Commenting on the situation that prevailed in the early years of Nazi Germany Sebastian Haffner said: “Today the political struggle is expressed by the choice of what a person eats and drinks whom he loves what he does in his spare time whose company he seeks whether he smiles or frowns, what he reads, what pictures he hangs on his walls. It is here that the battles of the next world war are being decided in advance”[vi]. In Sri Lanka, like elsewhere in the world, there is a tendency to demonise not only ethno-religious other, but also those members of one’s own community seen as ‘impure’. The enemy is not only those who follow a different faith, but those of one’s own faith who interpret that faith differently and live their lives in a way which violates some taboo created by tribal societies which ceased to be centuries ago. Bhikku Galagoda-Atte Gnanasara would have his Christian, Hindu and Muslim counterparts, those who believe there is only one correct way of life and would not hesitate to impose it by laws and even sword and fire.
The Sinha Le insanity is dangerous. It needs to be countered, but not with laws or force, let alone violence, but with arguments. We have a battle to wage, but it must be waged in the terrain of ideas. We must meet their insanity with logic, their ravings with facts, their incitement to violence with appeals to reason. This is also a struggle which moderates of other ethnic and religious communities must wage against their own extremists. Not doing so would be a deadly mistake. Many Tamils who were appalled by the LTTE’s crimes and errors opted to remain silent partly out of fear and partly due to an understandable unwillingness to give solace to the Lankan state. Their silence encouraged and emboldened the LTTE into committing ever greater atrocities. Those atrocities turned potential allies into implacable enemies (including North-Eastern Muslims), enraged most of the world community and which eventually helped the Lankan state to impose a crushing victory on the LTTE.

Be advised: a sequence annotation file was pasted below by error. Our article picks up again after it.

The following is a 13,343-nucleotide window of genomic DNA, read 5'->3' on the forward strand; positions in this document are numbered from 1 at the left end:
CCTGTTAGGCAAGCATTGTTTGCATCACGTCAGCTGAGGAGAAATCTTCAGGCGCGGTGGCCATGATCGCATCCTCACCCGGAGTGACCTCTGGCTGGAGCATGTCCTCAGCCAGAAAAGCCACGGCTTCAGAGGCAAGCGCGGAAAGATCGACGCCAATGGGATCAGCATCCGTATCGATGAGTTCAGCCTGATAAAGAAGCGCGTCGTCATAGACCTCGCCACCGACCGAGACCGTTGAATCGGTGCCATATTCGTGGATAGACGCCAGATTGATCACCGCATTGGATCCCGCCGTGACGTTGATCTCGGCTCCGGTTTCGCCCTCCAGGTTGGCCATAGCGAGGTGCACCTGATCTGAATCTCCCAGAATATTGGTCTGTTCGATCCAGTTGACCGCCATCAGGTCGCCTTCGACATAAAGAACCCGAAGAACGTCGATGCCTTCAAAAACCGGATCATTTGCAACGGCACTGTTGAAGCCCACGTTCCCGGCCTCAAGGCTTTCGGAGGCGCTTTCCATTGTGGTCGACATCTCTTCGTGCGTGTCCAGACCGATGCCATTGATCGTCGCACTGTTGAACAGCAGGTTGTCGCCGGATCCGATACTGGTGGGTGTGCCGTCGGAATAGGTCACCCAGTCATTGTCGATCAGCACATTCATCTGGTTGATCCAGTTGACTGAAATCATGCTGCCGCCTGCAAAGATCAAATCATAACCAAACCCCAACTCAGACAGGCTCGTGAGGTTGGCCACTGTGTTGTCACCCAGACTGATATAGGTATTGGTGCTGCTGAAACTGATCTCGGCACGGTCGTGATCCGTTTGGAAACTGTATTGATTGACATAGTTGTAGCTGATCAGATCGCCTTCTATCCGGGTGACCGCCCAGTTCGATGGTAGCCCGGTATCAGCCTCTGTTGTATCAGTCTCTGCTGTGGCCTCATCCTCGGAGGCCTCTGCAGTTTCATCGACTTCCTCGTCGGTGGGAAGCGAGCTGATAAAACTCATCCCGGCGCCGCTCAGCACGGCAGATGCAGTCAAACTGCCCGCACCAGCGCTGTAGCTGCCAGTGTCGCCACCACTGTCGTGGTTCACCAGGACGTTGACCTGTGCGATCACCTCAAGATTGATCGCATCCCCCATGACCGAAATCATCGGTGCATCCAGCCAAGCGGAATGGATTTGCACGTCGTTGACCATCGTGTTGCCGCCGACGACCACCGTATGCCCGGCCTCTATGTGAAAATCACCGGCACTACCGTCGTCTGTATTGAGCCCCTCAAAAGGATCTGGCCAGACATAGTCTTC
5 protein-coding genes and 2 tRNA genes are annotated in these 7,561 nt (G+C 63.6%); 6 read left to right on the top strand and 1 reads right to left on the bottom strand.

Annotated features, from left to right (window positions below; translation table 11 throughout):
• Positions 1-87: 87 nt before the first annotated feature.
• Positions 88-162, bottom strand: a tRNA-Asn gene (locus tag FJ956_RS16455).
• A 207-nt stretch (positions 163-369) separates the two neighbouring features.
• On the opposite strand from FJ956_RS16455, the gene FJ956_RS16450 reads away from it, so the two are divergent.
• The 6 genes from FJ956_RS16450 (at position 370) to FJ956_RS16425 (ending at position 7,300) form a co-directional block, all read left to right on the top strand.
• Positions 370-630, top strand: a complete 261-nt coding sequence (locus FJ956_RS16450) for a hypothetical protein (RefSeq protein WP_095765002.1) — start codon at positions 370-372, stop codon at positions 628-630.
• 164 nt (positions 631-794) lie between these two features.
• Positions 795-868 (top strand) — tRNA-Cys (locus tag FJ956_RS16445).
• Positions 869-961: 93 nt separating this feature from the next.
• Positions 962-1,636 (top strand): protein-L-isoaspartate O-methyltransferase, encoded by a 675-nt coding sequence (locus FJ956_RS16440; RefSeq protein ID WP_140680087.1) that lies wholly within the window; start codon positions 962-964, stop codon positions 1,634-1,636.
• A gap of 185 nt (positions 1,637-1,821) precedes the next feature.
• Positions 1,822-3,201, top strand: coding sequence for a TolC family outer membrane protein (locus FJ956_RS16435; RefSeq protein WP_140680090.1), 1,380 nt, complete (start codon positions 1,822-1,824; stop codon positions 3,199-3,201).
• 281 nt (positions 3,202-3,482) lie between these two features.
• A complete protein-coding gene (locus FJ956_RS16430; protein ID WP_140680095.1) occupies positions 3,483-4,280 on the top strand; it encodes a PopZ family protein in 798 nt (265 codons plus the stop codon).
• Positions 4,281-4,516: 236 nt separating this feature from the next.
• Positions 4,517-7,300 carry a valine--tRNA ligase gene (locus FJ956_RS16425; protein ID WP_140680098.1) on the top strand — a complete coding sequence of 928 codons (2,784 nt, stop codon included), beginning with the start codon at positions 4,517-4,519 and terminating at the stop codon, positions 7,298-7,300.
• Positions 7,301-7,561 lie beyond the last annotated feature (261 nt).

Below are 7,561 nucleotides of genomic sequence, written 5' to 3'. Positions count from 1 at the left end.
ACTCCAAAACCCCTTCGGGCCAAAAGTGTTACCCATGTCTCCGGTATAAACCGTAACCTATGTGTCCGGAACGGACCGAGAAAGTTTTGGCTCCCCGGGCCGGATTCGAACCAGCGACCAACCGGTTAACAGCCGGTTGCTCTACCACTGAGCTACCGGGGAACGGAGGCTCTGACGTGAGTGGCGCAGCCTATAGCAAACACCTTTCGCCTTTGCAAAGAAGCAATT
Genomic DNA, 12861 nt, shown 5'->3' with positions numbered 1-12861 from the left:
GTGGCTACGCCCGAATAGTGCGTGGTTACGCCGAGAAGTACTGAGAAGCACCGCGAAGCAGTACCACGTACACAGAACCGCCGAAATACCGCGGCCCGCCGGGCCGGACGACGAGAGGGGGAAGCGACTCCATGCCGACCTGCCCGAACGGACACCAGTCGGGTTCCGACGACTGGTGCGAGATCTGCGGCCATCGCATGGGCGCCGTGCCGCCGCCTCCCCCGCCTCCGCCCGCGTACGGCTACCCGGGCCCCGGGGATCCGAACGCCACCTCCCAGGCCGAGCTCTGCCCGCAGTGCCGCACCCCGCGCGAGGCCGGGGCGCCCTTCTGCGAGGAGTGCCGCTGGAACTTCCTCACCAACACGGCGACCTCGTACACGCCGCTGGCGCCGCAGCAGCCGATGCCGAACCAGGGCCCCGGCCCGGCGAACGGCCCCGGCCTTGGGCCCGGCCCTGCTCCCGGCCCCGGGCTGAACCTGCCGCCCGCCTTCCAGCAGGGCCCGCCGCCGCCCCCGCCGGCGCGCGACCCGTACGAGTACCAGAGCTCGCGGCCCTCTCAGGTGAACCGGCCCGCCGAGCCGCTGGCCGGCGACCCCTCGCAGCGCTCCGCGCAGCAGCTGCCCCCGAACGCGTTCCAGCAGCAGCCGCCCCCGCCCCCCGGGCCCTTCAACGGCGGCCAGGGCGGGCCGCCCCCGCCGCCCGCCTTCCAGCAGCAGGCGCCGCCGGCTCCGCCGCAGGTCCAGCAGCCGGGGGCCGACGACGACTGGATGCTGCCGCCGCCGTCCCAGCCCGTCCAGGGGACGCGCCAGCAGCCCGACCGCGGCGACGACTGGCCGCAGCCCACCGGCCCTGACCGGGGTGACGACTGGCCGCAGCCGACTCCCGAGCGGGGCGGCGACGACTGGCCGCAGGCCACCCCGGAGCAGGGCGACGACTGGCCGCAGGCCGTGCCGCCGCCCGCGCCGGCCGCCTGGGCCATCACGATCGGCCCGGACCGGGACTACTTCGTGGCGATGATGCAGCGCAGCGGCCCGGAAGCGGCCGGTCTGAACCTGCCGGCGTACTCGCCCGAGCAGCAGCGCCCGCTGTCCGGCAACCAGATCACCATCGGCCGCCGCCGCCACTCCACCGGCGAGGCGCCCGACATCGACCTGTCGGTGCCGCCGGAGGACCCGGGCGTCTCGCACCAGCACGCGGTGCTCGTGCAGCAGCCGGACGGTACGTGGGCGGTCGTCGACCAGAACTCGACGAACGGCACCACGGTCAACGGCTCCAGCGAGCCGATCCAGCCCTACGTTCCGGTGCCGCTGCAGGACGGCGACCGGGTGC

Extremism and fanaticism begin with destruction and end with self-destruction. That is a lesson no Lankan, be he/she of the majority community or minority communities can afford to forget.
[i] Sri Lanka mirror – 6.4.2012
[iii] The Times – 30.4.2010
[vi] Defying Hitler